Today, there are dozens of local Palestinian NGOs meant to serve the needs of women from various sectors of society. However, NGO Monitor research and analysis reveals that many of these organizations unfortunately utilize their platform on women’s issues to promote politicized narratives that are often rejectionist and violent, many times to the detriment of gender equality within Palestinian society.
Publications > Submissions
The EU and many European countries fund a network of organizations, some of which are directly affiliated with the PFLP, and others with a substantial presence of employees and officials linked to the PFLP.
NGO Monitor submitted the following information to the United Nations Human Rights Council for its Commission of Inquiry on the 2018 protests on the Gaza border.
Written Submission of NGO Monitor to the 70th Session of the CEDAW Committee for its review of “State of Palestine”
NGO Monitor submitted the following to the 70th session of the UN Committee on the Elimination of Discrimination against Women regarding its review of “State of Palestine” and its compliance with the Convention on the Elimination of All Forms of Discrimination against Women.
Institute for NGO Research Submission to the Secretary General for the Report on the Implementation of Resolution A/RES/72/157
NGO Monitor submits the following information to the United Nations Secretary General to assist in his preparation of a report regarding measures “undertaken to combat racism, racial discrimination, xenophobia and related intolerance,” pursuant to General Assembly Resolution 72/157 and Human Rights Council Resolution 37/77. This submission is a follow-up to our 2015 contribution to the Secretary General’s Report on the Elimination of Racism.
NGO Monitor submitted the following letter to the UN Committee on the Elimination of Racial Discrimination regarding its statement on the Gaza riots, an issue far beyond the scope of the Committee’s mandate and competence.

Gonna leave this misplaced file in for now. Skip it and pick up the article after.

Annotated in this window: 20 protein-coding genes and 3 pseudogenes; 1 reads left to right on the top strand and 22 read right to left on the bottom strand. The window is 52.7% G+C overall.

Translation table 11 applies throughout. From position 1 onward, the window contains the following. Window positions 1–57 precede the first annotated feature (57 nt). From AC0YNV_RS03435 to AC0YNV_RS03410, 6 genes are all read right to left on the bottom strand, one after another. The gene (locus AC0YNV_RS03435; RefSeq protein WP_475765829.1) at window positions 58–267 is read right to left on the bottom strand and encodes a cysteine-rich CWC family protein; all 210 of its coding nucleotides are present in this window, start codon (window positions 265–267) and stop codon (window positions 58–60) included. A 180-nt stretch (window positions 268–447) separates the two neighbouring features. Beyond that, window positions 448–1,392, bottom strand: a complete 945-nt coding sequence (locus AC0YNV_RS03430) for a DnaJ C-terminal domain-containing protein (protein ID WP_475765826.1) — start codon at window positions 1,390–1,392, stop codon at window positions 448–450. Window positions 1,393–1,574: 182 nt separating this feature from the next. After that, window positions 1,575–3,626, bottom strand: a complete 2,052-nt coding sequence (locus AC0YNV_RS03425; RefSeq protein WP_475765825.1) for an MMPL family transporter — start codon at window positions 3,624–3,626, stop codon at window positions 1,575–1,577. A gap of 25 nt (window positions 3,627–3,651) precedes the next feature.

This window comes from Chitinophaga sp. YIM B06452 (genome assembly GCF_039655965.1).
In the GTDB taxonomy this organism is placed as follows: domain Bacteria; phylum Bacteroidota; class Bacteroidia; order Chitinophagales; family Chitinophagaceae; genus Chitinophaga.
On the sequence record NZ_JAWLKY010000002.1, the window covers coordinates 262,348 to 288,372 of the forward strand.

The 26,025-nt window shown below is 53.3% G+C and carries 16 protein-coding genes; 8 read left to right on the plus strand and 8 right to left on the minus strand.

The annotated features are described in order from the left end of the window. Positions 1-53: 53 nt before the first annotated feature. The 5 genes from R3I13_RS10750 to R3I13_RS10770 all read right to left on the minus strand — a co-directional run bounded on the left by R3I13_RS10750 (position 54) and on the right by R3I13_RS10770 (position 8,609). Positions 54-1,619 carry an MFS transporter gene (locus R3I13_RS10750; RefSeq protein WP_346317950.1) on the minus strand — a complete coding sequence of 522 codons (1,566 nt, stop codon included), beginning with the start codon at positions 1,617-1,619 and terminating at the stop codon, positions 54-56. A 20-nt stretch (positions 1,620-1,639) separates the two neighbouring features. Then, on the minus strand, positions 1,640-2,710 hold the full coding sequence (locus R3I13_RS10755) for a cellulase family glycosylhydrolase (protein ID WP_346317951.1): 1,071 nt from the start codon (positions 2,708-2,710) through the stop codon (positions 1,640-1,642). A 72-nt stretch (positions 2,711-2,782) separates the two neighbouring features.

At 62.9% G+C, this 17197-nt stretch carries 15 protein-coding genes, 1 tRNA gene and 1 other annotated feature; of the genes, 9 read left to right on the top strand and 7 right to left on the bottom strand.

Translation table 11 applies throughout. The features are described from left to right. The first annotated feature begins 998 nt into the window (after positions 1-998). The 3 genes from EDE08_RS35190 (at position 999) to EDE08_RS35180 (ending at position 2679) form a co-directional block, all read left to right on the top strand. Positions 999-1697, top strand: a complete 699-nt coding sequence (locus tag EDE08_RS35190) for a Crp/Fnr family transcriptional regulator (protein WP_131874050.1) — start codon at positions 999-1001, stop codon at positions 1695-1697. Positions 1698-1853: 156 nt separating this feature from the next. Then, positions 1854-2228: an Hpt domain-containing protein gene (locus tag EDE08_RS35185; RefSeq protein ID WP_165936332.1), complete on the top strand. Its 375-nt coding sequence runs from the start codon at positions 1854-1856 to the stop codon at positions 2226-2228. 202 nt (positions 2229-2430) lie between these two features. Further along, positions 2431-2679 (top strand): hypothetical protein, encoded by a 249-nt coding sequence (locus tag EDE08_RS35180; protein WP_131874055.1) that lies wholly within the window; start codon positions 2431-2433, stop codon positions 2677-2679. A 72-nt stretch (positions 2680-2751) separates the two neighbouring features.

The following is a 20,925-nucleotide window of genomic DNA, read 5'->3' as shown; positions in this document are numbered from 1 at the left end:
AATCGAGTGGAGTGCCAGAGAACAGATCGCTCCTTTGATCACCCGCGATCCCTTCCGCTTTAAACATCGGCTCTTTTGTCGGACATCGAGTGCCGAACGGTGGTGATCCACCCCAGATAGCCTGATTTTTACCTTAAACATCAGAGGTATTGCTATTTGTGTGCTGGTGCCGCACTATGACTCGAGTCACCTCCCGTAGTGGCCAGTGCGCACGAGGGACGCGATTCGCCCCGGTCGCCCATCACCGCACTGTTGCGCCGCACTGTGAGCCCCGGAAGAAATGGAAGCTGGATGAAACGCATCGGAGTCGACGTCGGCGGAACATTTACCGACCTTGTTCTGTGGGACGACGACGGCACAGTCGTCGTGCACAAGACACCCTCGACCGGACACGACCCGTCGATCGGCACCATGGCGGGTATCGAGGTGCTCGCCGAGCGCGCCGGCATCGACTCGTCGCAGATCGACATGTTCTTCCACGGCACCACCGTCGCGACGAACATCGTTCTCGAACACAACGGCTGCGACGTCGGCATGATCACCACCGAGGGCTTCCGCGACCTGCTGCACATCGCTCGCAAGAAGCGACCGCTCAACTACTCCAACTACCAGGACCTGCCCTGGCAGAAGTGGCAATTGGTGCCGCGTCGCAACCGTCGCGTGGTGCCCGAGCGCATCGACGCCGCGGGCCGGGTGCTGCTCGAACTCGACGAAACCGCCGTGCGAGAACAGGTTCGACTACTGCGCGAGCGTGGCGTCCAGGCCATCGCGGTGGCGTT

Submission to UN Human Rights Council on International Complicity in the Palestinian Weaponization of Children Must End
The international community has long ignored the Palestinian weaponization of children in the Arab-Israeli conflict. Ahed Tamimi, a Palestinian teen whose family scripts physical confrontations with Israeli soldiers and then widely disseminates the resulting videos on social media to demonize Israel and glorify “resistance,” is a representative example.
Submission to UN Human Rights Council on World Health Organization and NGOs Misrepresent State of Gaza Health
On February 13, 2018, Human Rights Watch (HRW), along with Al Mezan Center for Human Rights, Amnesty International, Medical Aid for Palestinians (MAP), and Physicians for Human Rights-Israel (PHR-I), issued a joint statement condemning Israel’s procedures for granting access for Gaza residents to Israel for medical treatment. The groups cite a December 2017 World Health Organization (WHO) document that claims that 54 Gazans died while awaiting approval to travel to seek medical attention in Israel or in the West Bank. The WHO paper does not provide a source for this figure.
Submission to UN Human Rights Council on Setting the Record Straight on Detention of Palestinian Minors
Palestinian minors are unfortunately involved in a wide range of offences including murder, attempted murder, and illegal possession of weapons. Key contributing factors are incitement by the Palestinian Authority and recognized terror groups, recruiting of children from the earliest of ages to engage in conflict, glorification of violence and “marytrs”, and large monthly payments (that increase based on the severity of the crime) by the Palestinian Authority to prisoners and their families.
Submission to UN Human Rights Council on UNICEF and its NGO Working Group Fail Children in Israel and the Palestinian Authority
UNICEF plays a central role in a campaign to have Israel included on a UN blacklist of “grave” violators of children’s rights. The list appears as an annex to the UN Secretary-General’s annual report on Children and Armed Conflict (CAAC). This political agenda is a primary facet of UNICEF’s activities relating to Israel, completely inconsistent with its mandate of “child protection” and from its guidelines for neutrality and impartiality.